In this writing lesson, Rapunzel gets to tell her perspective!
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Kids enjoy a twist on a familiar story. For this writing lesson, the students write in 1st person as if they are Rapunzel. They share what life is really like with 70 feet long hair and being stuck in a tower. Children are certainly free to write from the perspective of the parents, the witch or the prince. However, for the sake of this lesson, I’m focusing on Rapunzel.
Rapunzel’s Easy Art Accent
One thing that makes this guided writing lesson so charming is the easy art accent that goes around the border of the child’s finished writing. You can find the steps to this art accent following the writing lesson below!
Common Core State Standards
NOTE: This lesson can address the following Common Core State Standards: CCSS.ELA-LITERACY.RL.K.3, RL.K.9, RL.1.3, RL.1.9, RL2.3, RL.2.6, RL.3.6, RL.4.3, RL.4.6, RL.5.3 and RL.5.6
NOW FOR THE LESSON!
To get a full understanding on how I conduct each writing lesson you may want to read the Writing Prompts Introduction post. This Rapunzel writing lesson outlined below (and all other prompts posted) will make more sense and be easier to follow and use. Here’s the bordered and lined paper I use for Grades K-2 and Grades 2-7
Tell the Story Line
First, tell the story line: “You’re going to write in 1st person as if you are Rapunzel. You’re going to share details about what life is like with 70 feet of hair and also what life is like stuck in a tower.”
Next, have the students brainstorm information gathered from the story:
- Rapunzel is named after an herb
- Her mom craved the herb during pregnancy
- Her dad stole the herb from a witch’s garden
- The witch caught him
- He was allowed to take all the Rapunzel he wanted and had to give the baby to the witch
- The witch named her Rapunzel
- When Rapunzel was 12 the witch put her in a tower in the forest
- Rapunzel’s hair grew and she had a beautiful voice
- A prince heard her and climbed her hair to visit her
- The witch cut her hair and sent her to the desert
Then, have the students brainstorm daily life for Rapunzel:
- Washing, combing and braiding her hair (fun or frustrating?)
- Being alone in the tower (good or bad?)
- Activities in the tower (bored or creative? Singing….what else?)
Lastly, have the students brainstorm thoughts that Rapunzel may have had about:
- Her name or her parents’ greediness
- The cruelty of the witch
- Her long hair or living in the tower
- The witch climbing her hair!
- Meeting the prince
- Leaving the tower
Show the 5 Sections
- Rapunzel’s Name
- Her Parents/The Witch
- Long Hair
- Time in the Tower
- The Prince
Remember: K-1st Graders are encouraged to write 1 sentence for each section, 2nd Graders 2 sentences, 3rd Graders 3 sentences and so on.
NOW TO WRITE!
Guide the students through the following steps. Remind your students to use 1st person, “I” and “my” throughout their writing. Encourage them to refer to the list of thoughts that Rapunzel could have and include them in their writing. Their words can be serious or super silly!
- First, introduce yourself and explain your name.
Hello! I am Rapunzel. Do you know anyone else named after an herb? I don’t know anyone name basil, oregano or parsley, do you?! Well, my mom wanted to eat Rapunzel all day long when she was pregnant with me….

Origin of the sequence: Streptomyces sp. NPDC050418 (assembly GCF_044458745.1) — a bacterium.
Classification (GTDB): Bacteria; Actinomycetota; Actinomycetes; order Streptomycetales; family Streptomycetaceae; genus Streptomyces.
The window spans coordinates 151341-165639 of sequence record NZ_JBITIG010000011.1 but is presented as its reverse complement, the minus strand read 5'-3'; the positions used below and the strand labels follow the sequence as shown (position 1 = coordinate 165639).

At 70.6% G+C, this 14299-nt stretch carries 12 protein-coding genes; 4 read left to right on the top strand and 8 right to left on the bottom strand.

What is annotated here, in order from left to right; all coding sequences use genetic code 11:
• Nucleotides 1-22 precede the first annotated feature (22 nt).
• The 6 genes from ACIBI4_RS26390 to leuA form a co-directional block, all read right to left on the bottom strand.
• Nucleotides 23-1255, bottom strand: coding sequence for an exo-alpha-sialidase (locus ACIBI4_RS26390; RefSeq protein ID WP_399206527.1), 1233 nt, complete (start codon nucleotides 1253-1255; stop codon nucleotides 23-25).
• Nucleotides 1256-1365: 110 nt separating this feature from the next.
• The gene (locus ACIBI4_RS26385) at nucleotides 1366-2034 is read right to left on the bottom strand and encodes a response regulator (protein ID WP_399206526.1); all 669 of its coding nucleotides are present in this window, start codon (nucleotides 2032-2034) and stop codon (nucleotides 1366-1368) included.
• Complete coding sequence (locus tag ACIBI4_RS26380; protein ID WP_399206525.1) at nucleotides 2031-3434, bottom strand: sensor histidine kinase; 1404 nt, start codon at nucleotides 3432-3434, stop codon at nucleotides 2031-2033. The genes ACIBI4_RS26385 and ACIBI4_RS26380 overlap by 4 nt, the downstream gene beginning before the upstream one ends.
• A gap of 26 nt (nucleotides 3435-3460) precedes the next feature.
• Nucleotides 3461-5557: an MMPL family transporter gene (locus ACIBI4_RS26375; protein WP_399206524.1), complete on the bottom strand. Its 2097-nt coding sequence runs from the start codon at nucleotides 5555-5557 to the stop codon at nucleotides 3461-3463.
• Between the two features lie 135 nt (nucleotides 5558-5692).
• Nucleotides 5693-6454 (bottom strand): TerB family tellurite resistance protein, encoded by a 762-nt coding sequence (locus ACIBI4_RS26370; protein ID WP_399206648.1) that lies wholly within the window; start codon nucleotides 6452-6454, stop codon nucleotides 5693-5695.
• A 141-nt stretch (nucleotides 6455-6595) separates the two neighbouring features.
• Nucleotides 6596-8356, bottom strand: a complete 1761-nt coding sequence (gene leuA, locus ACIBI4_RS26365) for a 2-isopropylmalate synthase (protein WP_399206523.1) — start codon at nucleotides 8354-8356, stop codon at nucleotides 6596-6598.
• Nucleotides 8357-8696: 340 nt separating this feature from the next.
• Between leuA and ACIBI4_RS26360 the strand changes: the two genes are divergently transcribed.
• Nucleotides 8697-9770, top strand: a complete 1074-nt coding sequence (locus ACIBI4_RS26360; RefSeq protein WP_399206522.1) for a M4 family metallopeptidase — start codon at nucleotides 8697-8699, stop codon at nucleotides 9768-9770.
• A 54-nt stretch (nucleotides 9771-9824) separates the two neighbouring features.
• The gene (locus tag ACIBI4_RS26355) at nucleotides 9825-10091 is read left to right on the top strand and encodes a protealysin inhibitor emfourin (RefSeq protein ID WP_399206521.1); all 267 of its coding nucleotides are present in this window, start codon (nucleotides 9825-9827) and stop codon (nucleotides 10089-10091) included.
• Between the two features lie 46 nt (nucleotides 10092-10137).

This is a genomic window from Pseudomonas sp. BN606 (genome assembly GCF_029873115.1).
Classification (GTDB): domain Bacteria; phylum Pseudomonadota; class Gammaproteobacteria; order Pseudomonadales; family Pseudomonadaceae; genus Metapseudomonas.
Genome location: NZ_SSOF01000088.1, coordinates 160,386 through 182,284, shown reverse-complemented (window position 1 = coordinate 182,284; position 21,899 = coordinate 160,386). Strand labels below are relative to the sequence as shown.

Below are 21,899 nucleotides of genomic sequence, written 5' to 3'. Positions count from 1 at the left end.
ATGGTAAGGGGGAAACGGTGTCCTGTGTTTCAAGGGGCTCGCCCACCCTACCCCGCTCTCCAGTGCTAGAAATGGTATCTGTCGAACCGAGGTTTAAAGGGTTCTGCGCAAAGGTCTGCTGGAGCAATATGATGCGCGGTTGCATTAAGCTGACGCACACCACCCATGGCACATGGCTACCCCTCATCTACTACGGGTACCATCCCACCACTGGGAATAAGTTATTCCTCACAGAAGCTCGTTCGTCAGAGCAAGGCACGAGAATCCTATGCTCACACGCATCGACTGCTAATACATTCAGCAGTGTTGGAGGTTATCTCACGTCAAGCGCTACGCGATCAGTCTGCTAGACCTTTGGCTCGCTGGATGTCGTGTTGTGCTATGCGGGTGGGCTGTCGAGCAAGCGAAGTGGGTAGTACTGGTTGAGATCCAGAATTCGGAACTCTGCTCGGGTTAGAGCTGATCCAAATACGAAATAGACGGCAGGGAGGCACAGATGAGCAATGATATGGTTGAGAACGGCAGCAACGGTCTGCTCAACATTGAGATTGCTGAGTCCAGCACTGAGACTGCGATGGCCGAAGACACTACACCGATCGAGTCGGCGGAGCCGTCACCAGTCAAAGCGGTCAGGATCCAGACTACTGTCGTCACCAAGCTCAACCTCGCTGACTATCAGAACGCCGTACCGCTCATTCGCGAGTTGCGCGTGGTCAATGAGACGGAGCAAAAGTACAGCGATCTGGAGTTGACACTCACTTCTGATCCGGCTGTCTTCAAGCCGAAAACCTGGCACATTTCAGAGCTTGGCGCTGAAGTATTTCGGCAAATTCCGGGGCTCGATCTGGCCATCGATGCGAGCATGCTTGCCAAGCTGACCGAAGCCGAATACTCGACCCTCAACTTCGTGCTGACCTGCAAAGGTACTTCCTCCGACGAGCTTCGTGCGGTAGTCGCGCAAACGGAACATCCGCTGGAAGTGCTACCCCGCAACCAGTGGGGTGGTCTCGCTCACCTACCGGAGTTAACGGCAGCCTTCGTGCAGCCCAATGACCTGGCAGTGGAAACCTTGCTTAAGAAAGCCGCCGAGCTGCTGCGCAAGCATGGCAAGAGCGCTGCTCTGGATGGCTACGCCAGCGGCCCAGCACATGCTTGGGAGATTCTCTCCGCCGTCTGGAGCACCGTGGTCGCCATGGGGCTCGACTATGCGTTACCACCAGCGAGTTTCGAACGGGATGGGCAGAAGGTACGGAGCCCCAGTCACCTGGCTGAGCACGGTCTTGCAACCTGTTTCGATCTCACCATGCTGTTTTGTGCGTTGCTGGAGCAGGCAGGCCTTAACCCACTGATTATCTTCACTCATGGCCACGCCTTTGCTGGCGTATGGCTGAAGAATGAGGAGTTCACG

2. Second, write your thoughts about your parents and the witch.
So, my dad went looking for some. He found Rapunzel in a garden and stole it! My dad was a complete thief and paid for it terribly. The evil witch made my dad give me to her after I was born!
3. Third, write about your long hair.
I grew really long hair. It was so heavy. It took me 24 hours, an entire day, just to wash it. The first time I tried to braid it, I got all tangled up….
4. Fourth, write about your time in the tower. Think creatively. Anything can happen!
Now, the tower, was a blast! I wasn’t bored at all. I just wanted the witch to feel bad, so I told her I was lonely and bored. Actually, birds would bring me flowers. I would use the petals to paint murals…
OR, there were tiny fairies in the cracks of the walls. They would come out at night and play games with me….
5. Lastly, write about meeting the prince and your escape.
Then, one day, I heard a deep voice. I looked out the window and…
Print the Lesson
Rapunzel’s Braided Art Accent
As soon as students finish writing they can complete the braided art accent. Here are the steps!
- First, color in two black triangles at the top left and right corner of the paper.
2. Draw and color in two tall black rectangles to represent windows.
3. Third, use a gray marker to draw horizontal parallel lines down each tower.
4. Draw vertical lines to show bricks. Try to stagger the vertical lines.
5. Fifth, punch a hole in one of the windows.
6. Sixth, group 6 pieces of yellow yarn and thread them through the hold.
7. Seventh, turn the paper over and tape all 6 pieces of yarn to the paper.
8. Turn the paper back over. Pair the 6 pieces of yarn so that you have 3 strands to braid. Then, braid the yarn!
9. Tape the end of the braid to the paper. Finish the art accent by adding green grass, flowers, bushes etc. at the bottom of the page.
Done! (These steps are included in the PDF lesson above.)
Games to Play
Sentence Scramblers: (#1 in our list of 5 Top Writing Games)
Use these sentences to scramble.
Other Versions of Rapunzel
Consider reading these versions of Rapunzel* to your students as well.